Back in the day, television was considered something of a cultural unifier—the very definition of mass entertainment that would serve as a focal point for familial, communal, and even intergenerational gatherings.
Yeah, about that.
The Emmy awards—from the tone of the show to the awards themselves—illustrated a certain cultural divide. “In an age of hyper-polarization, Americans can’t even share television anymore,” wrote The Atlantic’s Derek Thompson.
The awards show, hosted by one-time-fake-conservative-pundit Stephen Colbert, was overtly political, with everyone from Atlanta creator/star Donald Glover to the legendary ladies from the 1980 movie 9 to 5 throwing shade at the current administration. The 9 to 5 reunion also proffered an unexpected joke about sex toys, as well, which was barely noticed. “And so here we are, America,” wrote Entertainment Weekly’s Darren Franich, “it’s less controversial to talk about vibrators than to talk about the President of the United States.”
Alec Baldwin won an Emmy for his outsized depiction of a certain politician on Saturday Night Live. Veep star Julia Louis-Dreyfus won her sixth consecutive Emmy for her role in a show satirizing Washington politics. And Hulu’s A Handmaid’s Tale, a dystopian fable of a women’s lack of rights in a hyper-conservative, fundamentalist future America, took home the top dramatic prize.
But The Handmaid’s Tale’s victory signaled a shift in another way, too: The Hulu show was the first Emmy Best Drama win for a program connected not to a traditional television channel, but a streaming service. In The Atlantic, Thompson suggested that Handmaid’s victory paints a dystopian future for traditional television itself. Others aren’t quite so gloomy, but it’s clear that we’re in the midst of a sea change in how we watch television. Cord cutting and the rise of streaming platforms “doesn’t signal a shift in what people want to watch. It’s how they want to watch,” eMarketer analyst Paul Verna told NBC.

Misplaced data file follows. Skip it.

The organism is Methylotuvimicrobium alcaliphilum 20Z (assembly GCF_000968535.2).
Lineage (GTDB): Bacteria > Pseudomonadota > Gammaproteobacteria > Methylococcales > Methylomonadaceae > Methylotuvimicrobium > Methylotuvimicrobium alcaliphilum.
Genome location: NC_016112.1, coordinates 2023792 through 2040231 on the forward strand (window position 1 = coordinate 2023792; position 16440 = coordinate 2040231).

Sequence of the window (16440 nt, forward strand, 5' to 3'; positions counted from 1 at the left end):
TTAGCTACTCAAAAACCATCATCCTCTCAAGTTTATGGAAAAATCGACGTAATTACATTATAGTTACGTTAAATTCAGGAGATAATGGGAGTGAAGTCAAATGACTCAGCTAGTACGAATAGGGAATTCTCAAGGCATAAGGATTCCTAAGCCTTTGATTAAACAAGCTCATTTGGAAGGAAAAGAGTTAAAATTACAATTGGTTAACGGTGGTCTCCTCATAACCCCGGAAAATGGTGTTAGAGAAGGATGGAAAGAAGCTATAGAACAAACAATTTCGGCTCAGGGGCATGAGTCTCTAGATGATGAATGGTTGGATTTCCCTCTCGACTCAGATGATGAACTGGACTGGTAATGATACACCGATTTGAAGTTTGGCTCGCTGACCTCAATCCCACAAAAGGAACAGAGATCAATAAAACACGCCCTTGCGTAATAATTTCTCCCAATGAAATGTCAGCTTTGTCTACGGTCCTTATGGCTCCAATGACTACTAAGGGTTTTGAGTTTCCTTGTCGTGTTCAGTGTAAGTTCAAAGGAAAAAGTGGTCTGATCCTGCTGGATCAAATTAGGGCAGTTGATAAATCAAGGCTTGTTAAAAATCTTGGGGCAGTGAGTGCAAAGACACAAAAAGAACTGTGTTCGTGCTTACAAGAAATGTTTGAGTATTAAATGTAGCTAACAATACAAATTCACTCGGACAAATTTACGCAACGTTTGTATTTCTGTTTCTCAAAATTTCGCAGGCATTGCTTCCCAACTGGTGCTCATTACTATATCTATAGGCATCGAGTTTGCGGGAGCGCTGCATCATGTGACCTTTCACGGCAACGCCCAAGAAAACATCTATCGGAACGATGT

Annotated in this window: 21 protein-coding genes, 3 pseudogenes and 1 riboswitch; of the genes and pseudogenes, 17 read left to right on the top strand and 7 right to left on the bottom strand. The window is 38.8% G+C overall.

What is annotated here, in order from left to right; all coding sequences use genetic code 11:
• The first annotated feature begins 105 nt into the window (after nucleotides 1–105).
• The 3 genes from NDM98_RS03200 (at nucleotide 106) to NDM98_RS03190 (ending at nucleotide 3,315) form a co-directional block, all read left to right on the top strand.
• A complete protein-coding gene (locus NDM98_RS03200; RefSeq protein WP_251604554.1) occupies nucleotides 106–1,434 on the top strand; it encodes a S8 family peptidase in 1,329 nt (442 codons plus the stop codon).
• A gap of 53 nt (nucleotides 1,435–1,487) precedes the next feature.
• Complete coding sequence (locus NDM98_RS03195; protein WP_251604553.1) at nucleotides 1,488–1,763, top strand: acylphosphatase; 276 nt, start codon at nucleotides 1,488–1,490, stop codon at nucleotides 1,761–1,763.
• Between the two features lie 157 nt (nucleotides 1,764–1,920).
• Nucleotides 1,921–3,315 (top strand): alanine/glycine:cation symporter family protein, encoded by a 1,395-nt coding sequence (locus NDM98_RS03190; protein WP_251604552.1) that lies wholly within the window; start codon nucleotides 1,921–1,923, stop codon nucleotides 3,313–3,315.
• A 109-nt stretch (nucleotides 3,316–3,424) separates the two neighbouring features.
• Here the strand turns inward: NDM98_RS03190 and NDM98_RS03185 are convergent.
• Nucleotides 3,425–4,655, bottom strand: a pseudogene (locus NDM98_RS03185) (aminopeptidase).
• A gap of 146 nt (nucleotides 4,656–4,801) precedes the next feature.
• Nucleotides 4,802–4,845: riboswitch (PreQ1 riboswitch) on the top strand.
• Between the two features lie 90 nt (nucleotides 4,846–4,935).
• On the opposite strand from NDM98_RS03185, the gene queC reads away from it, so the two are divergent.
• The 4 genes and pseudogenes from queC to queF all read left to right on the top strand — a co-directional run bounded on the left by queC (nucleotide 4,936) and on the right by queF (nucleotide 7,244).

The Emmys also were lauded for their particularly diverse batch of winners, from Lena Waithe’s writing award for her work on Master of None (becoming the first black woman to win an Emmy for writing) to Donald Glover’s win for comedy directing (a first, too) to Sterling K. Brown’s acting victory for his work in This is Us (another first).
The TV award show also registered record-low (or nearly so) ratings. Some believe the show’s politicization was to blame. Others aren’t so sure, and it’s probably worth noting that ratings for many an awards show have been sagging as of late. (Perhaps if Netflix hosted them, they’d see a tick up?)
Speaking of people not watching television, count actress Shailene Woodley among them. “I’m a reader,” she told E!. “So I always read a book instead of turning on my TV. … I actually haven’t had a TV since I moved out of my parents’ house at 18.” (I think she deserves special props for telling the world how little television she watches while attending, y’know, an awards show dedicated to television.)
The Emmys weren’t the only things illustrating how much the world is changing. Rolling Stone, which Salon dubs the “Bible of the boomer culture,” is up for sale. Jann Wenner, who founded the magazine and edited it for decades, is selling his share in it. “I’ve enjoyed it for a long time,” Wenner told The New York Times, but it was “just the smart thing to do.”
Does the fact that Wenner was editing a youth-oriented magazine at age 71 have something to do with the proposed sale? Can’t say. But there’s no question we’re all getting older—like, every day. Even tough-guy actor Liam Neeson announced he’s a little too old to star in action movies anymore. “I’m like, ‘Guys, I’m sixty f—ing five.’ Audiences are eventually going to go, ‘Come on.'”
And maybe we’re getting older culturally, too. A new study found, for instance, that the average new dad is older than he’s ever been. Another study reveals that today’s teens are typically three years older than they were in the 1970s when they first have sex, take their first swig of alcohol and get a job.
There’s even some discussion about whether NBC’s Will & Grace, a 1990s sitcom credited with helping normalize gay relationships, may feel too old and outdated when it returns to NBC this fall.
“… With with the legalization of gay marriage and Transparent and gay characters even popping up on the Disney Channel, the question is not whether Will & Grace is too inclusive—too ahead of the culture—but whether it is inclusive enough,” writes The New York Times’ Brooks Barnes. “At a time when Hollywood is under intense pressure to avoid stereotypes and to promote diversity from every possible angle, Will & Grace—once seen as the epitome of diversity on television—could actually find itself assailed for being behind the curve.”
We could go on and on and on this week. I haven’t even mentioned how HBO’s filming several versions of the Game of Thrones finale to foil hackers. Or how Apple wants to turn its stores into “town squares.” Or how the Navy wants to use Xbox controllers in its new periscope systems.
But really, I have other things to write. So let me leave you with Max Landis’ quest to prove that all of pop star Carly Rae Jepsen songs say, essentially, the same thing. Don’t believe him? Well, feel free to read his 150-page thesis on the subject.
If someone turns it into a screenplay, maybe it’ll win an Emmy.